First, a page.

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May 12, 2014
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fogetmylogin wrote: Yeah repairs is a different argument. Property taxes and interest no.
I don't see the difference. For investment properties, my understanding is that you can indeed capitalize property taxes and interest. If you will tax principal residences, then you consider residences and this should be deductible.
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May 12, 2014
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taxrage wrote: Very wealthy people can use an expensive PR as a convenient way to park large amounts of capital and turn it into a tax-free capital gain over time.
I don't think so. Rather, very rich people have very expensive houses (and clothes, and cars, etc.). Oprah is a billionaire. I doubt she bought her house thinking of the capital gain. She will probably never sell that house.

taxrage wrote: I see no legitimate reason for treating $1M+ capital gains on the sale of a PR as tax-free, when the average Joe is limited to $6K annual TFSA contributions.
The legitimate reason is a rule that applies to everyone. Rich people are supposed to have paid their fair share by paying 53%+ in income taxes. What they do with what is leftover should be treated equally to others.

Otherwise why stop at $1M? Why isn't the plumber paying more tax than the janitor on his house? And by the way, $6,000/year, $12,000/couple/year, definitely benefits the middle class a lot more than millionaires and billionaires. (proportionately)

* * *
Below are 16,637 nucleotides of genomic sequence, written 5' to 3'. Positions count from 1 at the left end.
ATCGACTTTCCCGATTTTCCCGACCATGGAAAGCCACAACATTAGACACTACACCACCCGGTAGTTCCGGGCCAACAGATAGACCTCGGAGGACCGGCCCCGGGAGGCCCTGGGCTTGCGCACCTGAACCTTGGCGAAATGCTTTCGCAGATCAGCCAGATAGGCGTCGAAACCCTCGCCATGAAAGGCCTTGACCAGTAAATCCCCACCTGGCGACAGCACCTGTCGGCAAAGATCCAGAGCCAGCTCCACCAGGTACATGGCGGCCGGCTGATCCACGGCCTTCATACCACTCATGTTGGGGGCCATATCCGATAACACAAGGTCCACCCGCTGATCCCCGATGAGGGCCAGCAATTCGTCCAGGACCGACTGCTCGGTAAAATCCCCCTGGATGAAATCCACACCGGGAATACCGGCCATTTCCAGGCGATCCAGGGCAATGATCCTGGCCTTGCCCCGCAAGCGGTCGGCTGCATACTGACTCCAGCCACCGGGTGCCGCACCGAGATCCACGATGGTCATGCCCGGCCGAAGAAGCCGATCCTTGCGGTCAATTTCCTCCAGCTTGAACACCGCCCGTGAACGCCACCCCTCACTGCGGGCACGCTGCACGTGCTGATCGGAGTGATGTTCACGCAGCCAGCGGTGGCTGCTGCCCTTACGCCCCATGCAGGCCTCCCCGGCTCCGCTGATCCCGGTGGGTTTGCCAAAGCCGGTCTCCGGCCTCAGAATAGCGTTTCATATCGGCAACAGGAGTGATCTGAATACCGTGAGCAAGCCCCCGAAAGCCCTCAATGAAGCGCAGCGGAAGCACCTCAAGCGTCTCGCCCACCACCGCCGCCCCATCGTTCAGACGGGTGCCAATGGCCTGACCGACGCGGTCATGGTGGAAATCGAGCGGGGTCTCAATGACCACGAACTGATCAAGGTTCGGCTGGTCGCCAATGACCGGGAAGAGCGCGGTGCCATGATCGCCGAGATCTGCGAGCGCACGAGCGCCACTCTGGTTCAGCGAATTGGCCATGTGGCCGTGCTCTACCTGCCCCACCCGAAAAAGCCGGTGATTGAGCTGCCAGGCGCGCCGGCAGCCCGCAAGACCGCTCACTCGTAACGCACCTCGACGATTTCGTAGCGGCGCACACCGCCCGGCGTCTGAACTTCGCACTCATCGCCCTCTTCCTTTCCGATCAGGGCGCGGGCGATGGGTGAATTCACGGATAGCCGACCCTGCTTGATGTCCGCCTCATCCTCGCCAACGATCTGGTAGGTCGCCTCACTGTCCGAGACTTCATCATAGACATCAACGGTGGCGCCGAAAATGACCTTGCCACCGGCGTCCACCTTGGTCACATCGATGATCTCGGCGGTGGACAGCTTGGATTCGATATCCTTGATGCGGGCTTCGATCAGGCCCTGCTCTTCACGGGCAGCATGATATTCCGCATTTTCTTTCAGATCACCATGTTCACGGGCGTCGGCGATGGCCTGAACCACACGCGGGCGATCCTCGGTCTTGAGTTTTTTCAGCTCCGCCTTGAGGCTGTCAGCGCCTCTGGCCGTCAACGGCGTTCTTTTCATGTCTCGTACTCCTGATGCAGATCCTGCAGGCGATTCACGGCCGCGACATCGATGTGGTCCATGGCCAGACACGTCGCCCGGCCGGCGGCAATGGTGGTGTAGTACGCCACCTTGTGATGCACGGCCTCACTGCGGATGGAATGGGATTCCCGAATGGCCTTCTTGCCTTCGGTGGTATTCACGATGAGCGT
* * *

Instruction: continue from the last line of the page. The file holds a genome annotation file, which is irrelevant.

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FrancisBacon wrote: The legitimate reason is a rule that applies to everyone. Rich people are supposed to have paid their fair share by paying 53%+ in income taxes. What they do with what is leftover should be treated equally to others.

Otherwise why stop at $1M? Why isn't the plumber paying more tax than the janitor on his house? And by the way, $6,000/year, $12,000/couple/year, definitely benefits the middle class a lot more than millionaires and billionaires. (proportionately)
Exactly what rich person would structure their income as salary and be subject to a 53% marginal rate? Outside of his PM salary, do you think Trudeau pays 53%? Do you think Morneau pays 53%?

When John Roth cashed out $100M in NT stock options did he pay 53%? Well, at least he paid 25%. He has a multi-million dollar estate now and will make millions when he sells. THAT will be tax-free. Should it be? I don't think so.
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Nov 2, 2014
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There will be new taxes coming one way or the other.

I am thinking increasing estate taxes are coming sooner than later - easy target.
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May 4, 2010
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Ottawa
Countering with mortgage interest tax deductibility on principal residences, and a capital gains exemption on the first $250k if single or $500k if married, like the US.
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Sep 14, 2006
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Pretty bad if they decide to tax capital gains on principal residence.
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RobertSmalls008 wrote: There will be new taxes coming one way or the other.

I am thinking increasing estate taxes are coming sooner than later - easy target.
They should raise the sales tax...at least that way everyone feels the pain.